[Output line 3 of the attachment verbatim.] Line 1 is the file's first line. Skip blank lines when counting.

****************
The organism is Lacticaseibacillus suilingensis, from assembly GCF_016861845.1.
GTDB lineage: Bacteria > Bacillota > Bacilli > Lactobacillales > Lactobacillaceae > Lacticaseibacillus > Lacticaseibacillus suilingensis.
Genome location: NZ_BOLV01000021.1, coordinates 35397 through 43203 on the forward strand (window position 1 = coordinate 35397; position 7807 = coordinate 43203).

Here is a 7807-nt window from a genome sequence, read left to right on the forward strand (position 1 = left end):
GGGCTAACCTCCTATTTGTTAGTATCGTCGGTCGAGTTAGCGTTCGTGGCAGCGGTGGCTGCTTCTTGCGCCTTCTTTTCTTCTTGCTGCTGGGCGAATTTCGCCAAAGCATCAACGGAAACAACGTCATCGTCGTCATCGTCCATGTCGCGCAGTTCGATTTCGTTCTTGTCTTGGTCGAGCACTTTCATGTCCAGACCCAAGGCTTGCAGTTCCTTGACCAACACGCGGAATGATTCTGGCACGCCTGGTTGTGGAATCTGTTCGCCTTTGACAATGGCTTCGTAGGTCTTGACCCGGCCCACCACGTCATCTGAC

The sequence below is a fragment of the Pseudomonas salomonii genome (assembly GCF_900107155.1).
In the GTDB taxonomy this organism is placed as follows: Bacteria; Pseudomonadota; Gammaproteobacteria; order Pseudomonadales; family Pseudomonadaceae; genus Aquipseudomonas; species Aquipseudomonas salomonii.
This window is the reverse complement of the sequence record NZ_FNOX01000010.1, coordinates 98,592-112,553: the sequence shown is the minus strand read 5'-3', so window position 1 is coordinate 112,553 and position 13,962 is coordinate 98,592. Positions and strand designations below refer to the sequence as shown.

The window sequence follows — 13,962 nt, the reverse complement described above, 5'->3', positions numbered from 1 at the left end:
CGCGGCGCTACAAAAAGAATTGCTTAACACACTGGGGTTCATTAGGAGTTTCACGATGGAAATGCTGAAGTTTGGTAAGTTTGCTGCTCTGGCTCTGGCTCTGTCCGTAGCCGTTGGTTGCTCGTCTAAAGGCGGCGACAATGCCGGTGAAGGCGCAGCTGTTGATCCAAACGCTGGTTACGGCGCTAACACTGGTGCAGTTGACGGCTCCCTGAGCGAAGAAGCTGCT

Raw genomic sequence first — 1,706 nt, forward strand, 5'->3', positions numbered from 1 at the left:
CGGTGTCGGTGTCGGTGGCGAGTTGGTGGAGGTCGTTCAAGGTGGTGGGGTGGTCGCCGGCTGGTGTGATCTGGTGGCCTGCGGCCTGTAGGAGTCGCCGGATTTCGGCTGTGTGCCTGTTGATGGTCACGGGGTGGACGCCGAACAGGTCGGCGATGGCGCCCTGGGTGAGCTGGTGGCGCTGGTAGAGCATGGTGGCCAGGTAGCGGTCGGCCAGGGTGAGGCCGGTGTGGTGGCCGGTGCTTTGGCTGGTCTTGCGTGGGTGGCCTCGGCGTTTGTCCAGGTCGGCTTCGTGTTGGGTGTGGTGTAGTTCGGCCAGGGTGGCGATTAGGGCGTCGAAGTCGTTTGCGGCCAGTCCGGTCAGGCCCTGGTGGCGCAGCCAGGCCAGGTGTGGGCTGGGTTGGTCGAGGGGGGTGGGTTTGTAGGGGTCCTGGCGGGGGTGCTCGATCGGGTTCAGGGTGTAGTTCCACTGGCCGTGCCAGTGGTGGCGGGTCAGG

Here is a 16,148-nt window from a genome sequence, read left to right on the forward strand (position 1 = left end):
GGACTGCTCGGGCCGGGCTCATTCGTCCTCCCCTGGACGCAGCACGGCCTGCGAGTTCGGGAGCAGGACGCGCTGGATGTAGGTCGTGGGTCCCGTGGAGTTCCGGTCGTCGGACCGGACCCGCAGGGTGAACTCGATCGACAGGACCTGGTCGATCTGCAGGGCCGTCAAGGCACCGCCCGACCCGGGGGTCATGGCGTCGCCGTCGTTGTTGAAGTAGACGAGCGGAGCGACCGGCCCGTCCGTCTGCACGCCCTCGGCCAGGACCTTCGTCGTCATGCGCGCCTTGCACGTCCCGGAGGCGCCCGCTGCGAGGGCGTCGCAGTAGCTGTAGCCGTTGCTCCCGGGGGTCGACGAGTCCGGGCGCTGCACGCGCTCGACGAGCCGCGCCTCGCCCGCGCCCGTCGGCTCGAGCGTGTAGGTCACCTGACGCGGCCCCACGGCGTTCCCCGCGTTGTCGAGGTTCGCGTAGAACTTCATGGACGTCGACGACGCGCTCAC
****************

Genome location: NZ_BOLV01000021.1, coordinates 35397 through 43203 on the forward strand (window position 1 = coordinate 35397; position 7807 = coordinate 43203).